Key Highlights Ahead of the 2020 Tour de France
One of the most grueling and physically demanding challenges in the world of cycling, the Tour de Franch is a genuine test for even the very best riders on the world stage. Each year this magnificent race is packed with thrills and spills, as competitors pedal their way through the undulating French landscape, aiming to wear the coveted yellow vest as race leader.
This year the Tour will feature numerous exciting individual and team battles, making for unmissable road racing action. These are just a few of the key elements to whet our appetite ahead of the big race, guaranteed to keep us glued to our screen as we watch the live coverage.
Froome is Back
But there were serious doubts whether the four-time Tour de France winner would remain with Team Ineos, ahead of the world’s most famous cycling road race. There was talk earlier in May that he might look elsewhere and for a team leadership role, given that couldn’t be guaranteed with Egan Bernal and Geraint Thomas having finished first and second last year.
Chris Froome: Bernal and emerging generation have raised the bar | https://t.co/AetyTahpWO pic.twitter.com/CuymHxd3PJ
— Cyclingnews.com (@Cyclingnewsfeed) June 5, 2020
Froome himself suffered a horrible accident during a reconnaissance run ahead of the 2019 Tour de France, which almost ended his illustrious career. However, the British rider has managed to make a complete recovery, is confident in his abilities, and has no plans for retirement any time soon.
Indeed, he recently stated that due to the competitive nature of all three riders, the leadership of Team Ineos will be shared between the trio. This will ensure there is no pecking order and that each will be aiming to win the Tour de France in 2020, without taking any team dynamics into account. That will certainly make for exciting viewing as each stage unfolds.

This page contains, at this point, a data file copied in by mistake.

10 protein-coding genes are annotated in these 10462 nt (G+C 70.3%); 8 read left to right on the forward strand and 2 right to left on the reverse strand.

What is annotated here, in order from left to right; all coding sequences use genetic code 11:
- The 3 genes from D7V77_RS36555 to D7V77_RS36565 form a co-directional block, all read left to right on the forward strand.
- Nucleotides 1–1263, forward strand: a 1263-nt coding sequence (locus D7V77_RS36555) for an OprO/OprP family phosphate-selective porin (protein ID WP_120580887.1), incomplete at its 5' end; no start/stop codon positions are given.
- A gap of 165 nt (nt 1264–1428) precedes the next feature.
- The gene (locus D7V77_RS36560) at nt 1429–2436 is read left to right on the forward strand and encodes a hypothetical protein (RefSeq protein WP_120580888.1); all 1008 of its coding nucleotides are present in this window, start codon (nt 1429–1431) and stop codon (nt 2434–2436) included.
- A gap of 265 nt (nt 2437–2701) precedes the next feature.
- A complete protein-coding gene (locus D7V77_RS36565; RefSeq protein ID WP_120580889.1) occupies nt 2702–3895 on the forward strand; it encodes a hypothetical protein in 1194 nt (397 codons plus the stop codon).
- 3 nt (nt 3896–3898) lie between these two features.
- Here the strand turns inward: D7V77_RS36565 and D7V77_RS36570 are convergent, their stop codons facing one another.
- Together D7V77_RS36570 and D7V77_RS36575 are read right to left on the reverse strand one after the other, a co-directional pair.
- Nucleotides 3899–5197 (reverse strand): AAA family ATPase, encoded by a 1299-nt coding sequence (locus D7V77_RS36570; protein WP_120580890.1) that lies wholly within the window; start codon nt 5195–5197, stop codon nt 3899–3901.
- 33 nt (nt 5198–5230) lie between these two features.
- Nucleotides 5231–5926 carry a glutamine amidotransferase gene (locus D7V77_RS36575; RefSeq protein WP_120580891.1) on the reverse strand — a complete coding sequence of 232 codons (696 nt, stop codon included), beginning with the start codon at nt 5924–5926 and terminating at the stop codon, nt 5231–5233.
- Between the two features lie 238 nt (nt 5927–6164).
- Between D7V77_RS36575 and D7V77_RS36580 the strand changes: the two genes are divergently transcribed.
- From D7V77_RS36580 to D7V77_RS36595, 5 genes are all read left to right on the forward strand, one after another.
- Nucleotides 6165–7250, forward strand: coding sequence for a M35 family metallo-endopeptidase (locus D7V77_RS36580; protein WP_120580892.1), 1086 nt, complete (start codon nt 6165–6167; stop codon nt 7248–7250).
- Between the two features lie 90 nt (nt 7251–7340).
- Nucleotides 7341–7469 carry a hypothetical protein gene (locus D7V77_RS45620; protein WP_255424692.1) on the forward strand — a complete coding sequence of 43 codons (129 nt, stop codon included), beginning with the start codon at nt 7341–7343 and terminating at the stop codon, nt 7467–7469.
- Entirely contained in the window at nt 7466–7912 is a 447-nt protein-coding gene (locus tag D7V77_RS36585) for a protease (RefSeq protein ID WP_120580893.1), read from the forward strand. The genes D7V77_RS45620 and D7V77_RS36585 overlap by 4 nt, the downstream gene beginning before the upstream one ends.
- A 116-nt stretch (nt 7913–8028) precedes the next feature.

Since the very first Tour de France was held back in 1903, the race had never been won by a Latin American competitor despite several having come close over the years. That all changed in 2019 when hugely promising Colombian cyclist Egan Bernal claimed a memorable victory riding with Team Ineos.
⏪ A look back at some of the most recent editions of the Tour.
🤩 Relive the #TDF2019 and the rise of 🇨🇴 @Eganbernal.
⏪ Retour sur les dernières éditions du Tour.
🤩 Aujourd’hui, le #TDF2019 et l’avènement d’Egan Bernal 🇨🇴. pic.twitter.com/2Fy3xvJUEX
— Tour de France™ (@LeTour) May 22, 2020
At the age of just 22, Bernal demonstrated his youthful exuberance to beat vastly more experienced riders, becoming the youngest winner of the Tour de France since Henri Cornet in 1904, which was only the second year the world-famous event was held, having been inaugurated in 1903.
The victory for Bernal was the highlight of a particularly potent 2019 for cyclists hailing from Colombia, with three riders finishing inside the top ten at the Tour de France last year. Rigobert Uran finished seventh with the EF Education First team, while experienced Tour campaigner Nairo Quintana claimed eighth position in the rankings.
Although the Tour de France was dominated by homegrown cyclists during its early years, as the worldwide appeal and reputation of this magnificent endurance race grew, so did the international flavor and contingent of competitors. Interestingly, the Tour hasn’t been won by a Frenchman since 1985, although the latest +800 cycling betting odds for Thibaut Pinot would suggest he stands a great chance in 2020.
Pinot certainly faces an extremely difficult challenge ahead, if he’s to ensure there’s a homegrown winner of the Tour this year, yet the 30-year-old Groupama-FDJ team leader is full of confidence ahead of his 2020 campaign. Another homegrown hopeful is 28-year-old Julian Alaphilippe, who is aiming to improve on his fifth position finish at the Tour in 2019.
Interestingly, the last Tour winner to hail from France was Bernard Hinault back in 1985, when he won the race for the fifth and final time of his illustrious cycling career. More than three decades later, France is still waiting, although the competitive strength of local cyclists is gradually increasing year on year, which means a Tour win could be just around the corner.